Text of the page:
March 01, 2012 - ET

"Antitrust in Media & Entertainment: The Fine Line between Survival and Monopoly" for NARM, the National Association of Recording Merchandisers

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As media companies restructure and collaborate in response to economic and digital challenges, antitrust concerns must always be considered. This panel will discuss antitrust issues in the context of recent transactions in the media and entertainment industries that have, or likely will, undergo regulatory scrutiny.

The most recent of these transactions was the sale of EMI’s recording and publishing businesses to major record labels Universal and Sony/ATV, reducing the number of major U.S. record labels to only three. It is unclear whether such a deal, giving Universal a 36% market share, will pass regulatory scrutiny by the Department of Justice or the European Commission. Although media companies have a strong argument that the shifting digital landscape has left them with less control over the distribution andpricing of their content, any company would have a difficult time launching a music service without the Universal/EMI catalog.

Another recent merger that tested the boundaries of anti-competitive behavior in entertainment was the merger between Ticketmaster and Live Nation. The merger was approved, but not without significant changes to the proposed structure of the deal. In order to protect competition in the primary ticketing business, the DOJ required that Ticketmaster license its ticketing software to competitors, divest itself of certain ticketing assets and agree to anti-retaliation provisions. These remedies remain controversial.

In the context of competitive access to content distribution channels, competition agencies have and will continue to monitor mergers and joint ventures that allow simultaneous control of content creation and distribution. Cable company Comcast recently won approval for its acquisition of certain divisions of content creator, NBC Universal, but with on-going oversight by the court. Services that distribute TV content online will also be watched closely. Major media companies have collaborated to launch services like Hulu and TV Anywhere. After concerns about exclusive distribution deals with the studios and networks that own the platform, these services are now making efforts to expand their pool of content providers.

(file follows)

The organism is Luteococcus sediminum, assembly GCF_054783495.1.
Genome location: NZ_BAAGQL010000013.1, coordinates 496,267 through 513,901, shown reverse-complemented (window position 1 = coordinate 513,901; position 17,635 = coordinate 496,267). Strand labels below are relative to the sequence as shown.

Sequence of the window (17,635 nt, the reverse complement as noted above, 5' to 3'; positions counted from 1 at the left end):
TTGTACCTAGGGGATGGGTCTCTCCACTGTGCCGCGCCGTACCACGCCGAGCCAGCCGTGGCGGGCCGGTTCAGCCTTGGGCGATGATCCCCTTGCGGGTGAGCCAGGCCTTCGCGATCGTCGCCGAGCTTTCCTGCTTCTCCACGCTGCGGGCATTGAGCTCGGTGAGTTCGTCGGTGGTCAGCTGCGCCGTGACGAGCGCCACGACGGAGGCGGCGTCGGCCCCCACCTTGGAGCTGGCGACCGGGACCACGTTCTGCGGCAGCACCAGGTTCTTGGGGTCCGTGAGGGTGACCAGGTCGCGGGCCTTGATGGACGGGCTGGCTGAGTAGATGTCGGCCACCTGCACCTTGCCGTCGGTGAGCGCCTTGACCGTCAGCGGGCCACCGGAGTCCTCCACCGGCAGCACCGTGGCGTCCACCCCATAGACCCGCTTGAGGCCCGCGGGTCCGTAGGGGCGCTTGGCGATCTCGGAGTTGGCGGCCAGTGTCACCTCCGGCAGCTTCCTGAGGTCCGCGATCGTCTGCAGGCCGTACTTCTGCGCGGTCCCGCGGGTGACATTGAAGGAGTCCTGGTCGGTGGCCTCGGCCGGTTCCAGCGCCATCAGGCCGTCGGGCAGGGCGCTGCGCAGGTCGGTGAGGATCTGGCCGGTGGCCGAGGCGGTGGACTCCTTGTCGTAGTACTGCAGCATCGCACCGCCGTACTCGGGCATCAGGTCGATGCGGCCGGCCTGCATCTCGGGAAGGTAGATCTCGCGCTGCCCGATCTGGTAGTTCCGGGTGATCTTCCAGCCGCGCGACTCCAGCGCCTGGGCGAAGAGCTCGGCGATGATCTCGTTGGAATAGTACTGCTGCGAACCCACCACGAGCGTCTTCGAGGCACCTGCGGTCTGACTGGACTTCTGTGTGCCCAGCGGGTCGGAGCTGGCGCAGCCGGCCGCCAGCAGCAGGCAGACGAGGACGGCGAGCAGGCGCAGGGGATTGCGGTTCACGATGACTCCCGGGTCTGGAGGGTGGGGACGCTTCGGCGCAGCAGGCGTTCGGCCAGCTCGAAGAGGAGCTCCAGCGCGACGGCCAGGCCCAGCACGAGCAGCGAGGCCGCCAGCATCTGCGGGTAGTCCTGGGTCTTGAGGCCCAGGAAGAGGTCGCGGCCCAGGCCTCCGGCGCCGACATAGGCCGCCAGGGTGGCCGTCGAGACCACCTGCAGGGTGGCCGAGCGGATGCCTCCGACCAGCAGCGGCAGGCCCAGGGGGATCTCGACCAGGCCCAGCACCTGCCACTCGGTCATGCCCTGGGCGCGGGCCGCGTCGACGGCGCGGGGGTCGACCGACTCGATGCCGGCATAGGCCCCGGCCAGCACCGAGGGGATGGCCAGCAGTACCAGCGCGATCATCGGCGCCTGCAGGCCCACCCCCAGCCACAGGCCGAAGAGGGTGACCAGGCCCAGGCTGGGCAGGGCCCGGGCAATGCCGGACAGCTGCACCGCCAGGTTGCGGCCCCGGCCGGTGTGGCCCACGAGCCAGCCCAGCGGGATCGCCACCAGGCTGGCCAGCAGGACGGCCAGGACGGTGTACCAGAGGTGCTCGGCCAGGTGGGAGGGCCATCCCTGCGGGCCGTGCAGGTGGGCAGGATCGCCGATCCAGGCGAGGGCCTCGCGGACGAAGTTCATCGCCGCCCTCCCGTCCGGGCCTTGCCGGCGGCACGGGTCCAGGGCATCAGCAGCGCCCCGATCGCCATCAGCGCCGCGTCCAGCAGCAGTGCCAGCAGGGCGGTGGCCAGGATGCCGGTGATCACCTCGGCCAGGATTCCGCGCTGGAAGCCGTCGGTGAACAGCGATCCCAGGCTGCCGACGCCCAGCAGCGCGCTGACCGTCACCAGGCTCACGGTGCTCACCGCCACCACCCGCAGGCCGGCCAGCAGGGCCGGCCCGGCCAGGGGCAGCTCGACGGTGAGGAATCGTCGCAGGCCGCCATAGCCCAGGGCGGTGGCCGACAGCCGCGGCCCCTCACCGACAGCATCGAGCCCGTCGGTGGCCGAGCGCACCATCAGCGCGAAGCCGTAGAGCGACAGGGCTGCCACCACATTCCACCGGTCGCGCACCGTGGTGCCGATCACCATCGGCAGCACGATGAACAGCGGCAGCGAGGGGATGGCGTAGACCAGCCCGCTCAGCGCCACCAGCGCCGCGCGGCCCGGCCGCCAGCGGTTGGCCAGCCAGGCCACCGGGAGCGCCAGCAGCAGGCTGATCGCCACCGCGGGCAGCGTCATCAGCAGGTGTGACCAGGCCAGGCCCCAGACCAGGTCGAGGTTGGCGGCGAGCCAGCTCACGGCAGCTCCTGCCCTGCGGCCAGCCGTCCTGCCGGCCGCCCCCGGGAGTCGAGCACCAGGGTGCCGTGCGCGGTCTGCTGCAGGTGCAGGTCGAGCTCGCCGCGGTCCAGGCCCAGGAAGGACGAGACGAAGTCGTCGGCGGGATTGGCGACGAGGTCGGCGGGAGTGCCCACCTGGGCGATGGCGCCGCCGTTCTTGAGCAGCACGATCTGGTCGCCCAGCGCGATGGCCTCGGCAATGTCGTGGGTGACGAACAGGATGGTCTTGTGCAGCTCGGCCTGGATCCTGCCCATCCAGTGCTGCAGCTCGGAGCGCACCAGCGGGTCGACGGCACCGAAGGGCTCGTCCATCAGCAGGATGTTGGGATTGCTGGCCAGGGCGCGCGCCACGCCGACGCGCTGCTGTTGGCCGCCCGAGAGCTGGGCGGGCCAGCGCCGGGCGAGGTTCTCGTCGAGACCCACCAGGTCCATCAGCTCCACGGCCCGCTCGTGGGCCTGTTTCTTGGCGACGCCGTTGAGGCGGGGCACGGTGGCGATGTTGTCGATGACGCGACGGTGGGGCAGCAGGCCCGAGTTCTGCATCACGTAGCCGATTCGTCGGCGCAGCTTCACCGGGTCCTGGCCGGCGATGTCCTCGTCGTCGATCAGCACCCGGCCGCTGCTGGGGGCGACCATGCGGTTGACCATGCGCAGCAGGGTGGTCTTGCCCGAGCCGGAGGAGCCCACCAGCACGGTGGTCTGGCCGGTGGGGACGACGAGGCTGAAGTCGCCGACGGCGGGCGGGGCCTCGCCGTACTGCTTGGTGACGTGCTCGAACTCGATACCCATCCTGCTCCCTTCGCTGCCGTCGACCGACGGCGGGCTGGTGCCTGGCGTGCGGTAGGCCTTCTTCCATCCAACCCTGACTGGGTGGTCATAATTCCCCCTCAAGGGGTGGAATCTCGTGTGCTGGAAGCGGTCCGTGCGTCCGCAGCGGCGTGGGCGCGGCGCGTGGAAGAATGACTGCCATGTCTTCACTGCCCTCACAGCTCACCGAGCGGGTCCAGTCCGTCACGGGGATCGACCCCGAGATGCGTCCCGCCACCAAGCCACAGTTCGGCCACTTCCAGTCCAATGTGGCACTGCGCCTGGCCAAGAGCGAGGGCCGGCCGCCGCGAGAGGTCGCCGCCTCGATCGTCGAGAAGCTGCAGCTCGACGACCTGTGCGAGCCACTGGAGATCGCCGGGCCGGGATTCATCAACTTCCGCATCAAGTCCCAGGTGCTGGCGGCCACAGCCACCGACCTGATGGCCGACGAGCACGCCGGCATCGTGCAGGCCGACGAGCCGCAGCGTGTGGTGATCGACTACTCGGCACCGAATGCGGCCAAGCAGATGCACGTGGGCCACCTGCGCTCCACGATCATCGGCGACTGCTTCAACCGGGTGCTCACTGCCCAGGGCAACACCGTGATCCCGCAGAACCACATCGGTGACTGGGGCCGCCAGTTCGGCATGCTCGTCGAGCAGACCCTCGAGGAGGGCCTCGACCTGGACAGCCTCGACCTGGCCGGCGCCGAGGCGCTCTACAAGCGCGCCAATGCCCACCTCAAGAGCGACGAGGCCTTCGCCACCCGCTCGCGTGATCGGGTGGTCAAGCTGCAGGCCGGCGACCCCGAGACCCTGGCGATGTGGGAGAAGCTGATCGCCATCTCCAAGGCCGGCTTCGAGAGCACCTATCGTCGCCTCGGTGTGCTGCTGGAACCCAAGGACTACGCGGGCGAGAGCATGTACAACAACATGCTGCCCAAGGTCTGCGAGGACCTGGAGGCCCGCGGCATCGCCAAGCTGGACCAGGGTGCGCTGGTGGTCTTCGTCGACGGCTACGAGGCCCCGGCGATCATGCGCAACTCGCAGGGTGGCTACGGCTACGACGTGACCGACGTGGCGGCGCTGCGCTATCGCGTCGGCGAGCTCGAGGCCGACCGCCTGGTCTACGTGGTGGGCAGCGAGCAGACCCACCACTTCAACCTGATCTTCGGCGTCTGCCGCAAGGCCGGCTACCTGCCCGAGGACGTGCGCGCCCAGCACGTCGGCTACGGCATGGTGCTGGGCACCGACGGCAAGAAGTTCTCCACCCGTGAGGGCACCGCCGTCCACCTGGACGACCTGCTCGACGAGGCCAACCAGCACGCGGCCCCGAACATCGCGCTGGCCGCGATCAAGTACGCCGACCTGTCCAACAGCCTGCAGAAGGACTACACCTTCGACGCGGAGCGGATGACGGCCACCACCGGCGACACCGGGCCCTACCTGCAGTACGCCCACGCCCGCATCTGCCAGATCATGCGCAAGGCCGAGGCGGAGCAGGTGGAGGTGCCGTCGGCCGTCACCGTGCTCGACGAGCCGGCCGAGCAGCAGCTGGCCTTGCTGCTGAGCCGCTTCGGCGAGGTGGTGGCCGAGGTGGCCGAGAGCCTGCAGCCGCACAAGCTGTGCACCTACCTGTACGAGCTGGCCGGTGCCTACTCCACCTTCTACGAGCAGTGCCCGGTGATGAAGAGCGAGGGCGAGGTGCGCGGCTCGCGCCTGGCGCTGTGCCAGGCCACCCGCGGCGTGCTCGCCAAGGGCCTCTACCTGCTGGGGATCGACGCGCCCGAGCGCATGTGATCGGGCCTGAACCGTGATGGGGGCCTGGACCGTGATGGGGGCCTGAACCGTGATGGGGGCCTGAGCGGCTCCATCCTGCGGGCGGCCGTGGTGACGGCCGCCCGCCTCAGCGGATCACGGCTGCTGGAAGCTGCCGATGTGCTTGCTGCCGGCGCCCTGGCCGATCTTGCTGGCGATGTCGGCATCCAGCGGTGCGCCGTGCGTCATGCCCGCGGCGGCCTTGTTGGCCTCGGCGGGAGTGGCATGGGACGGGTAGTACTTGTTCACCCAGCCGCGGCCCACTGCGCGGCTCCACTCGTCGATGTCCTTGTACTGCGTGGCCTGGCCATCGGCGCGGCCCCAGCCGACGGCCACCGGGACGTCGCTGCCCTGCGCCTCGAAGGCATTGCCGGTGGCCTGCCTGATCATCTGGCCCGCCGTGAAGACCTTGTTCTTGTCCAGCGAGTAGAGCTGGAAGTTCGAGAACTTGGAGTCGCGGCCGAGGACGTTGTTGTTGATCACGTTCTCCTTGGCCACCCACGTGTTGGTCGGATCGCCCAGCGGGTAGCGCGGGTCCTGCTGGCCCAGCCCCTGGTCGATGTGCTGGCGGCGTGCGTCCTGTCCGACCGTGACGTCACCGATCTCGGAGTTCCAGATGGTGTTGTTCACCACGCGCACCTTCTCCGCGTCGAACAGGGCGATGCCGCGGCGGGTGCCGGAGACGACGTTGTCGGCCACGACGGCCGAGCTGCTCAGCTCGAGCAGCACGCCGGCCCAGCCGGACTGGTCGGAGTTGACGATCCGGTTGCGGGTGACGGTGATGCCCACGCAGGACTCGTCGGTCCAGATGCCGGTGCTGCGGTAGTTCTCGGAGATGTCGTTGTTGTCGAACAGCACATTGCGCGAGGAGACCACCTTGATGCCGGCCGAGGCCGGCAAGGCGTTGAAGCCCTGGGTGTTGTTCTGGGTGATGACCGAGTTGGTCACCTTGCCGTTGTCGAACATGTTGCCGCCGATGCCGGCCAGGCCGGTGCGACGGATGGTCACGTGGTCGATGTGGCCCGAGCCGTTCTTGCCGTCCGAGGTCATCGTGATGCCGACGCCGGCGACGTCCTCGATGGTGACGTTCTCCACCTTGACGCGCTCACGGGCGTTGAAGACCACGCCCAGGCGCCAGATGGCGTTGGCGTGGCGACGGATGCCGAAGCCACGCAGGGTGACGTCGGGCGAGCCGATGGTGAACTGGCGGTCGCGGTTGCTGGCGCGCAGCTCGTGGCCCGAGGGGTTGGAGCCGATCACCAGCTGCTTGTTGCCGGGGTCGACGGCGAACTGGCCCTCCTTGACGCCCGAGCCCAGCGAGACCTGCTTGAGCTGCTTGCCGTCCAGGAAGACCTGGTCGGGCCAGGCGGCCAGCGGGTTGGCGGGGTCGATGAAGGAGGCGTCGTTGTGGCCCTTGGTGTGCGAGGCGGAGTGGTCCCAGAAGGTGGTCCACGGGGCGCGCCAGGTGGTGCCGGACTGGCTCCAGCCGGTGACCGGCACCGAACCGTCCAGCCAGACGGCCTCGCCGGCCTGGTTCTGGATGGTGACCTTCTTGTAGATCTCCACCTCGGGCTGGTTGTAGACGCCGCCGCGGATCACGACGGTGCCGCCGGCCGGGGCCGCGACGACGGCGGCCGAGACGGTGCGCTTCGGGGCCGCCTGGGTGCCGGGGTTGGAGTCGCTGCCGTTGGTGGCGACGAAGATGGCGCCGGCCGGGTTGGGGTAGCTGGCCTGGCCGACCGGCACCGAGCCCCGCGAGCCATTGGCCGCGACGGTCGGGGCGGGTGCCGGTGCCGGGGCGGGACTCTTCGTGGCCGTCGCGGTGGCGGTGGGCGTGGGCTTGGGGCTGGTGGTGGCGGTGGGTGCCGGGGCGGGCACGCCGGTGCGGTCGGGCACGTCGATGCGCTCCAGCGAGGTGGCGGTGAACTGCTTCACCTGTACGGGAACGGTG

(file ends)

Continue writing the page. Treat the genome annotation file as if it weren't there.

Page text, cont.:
The speakers on this panel include Venable’s Robert P. Davis (former Attorney-Advisor to Chairman Leibowitz at the Federal Trade Commission), members of Citibank’s anti-trust counsel for the sale of EMI, and one of the economists who helped Live Nation achieve DOJ clearance. They will discuss the outcome of the anti-trust reviews in which they participated, how regulators view competition in a digital world with a multitude of platforms from which consumers can access content, as well as the challenging balance between cooperative efforts to reinvent digital business models and avoiding anti-competitive behavior.

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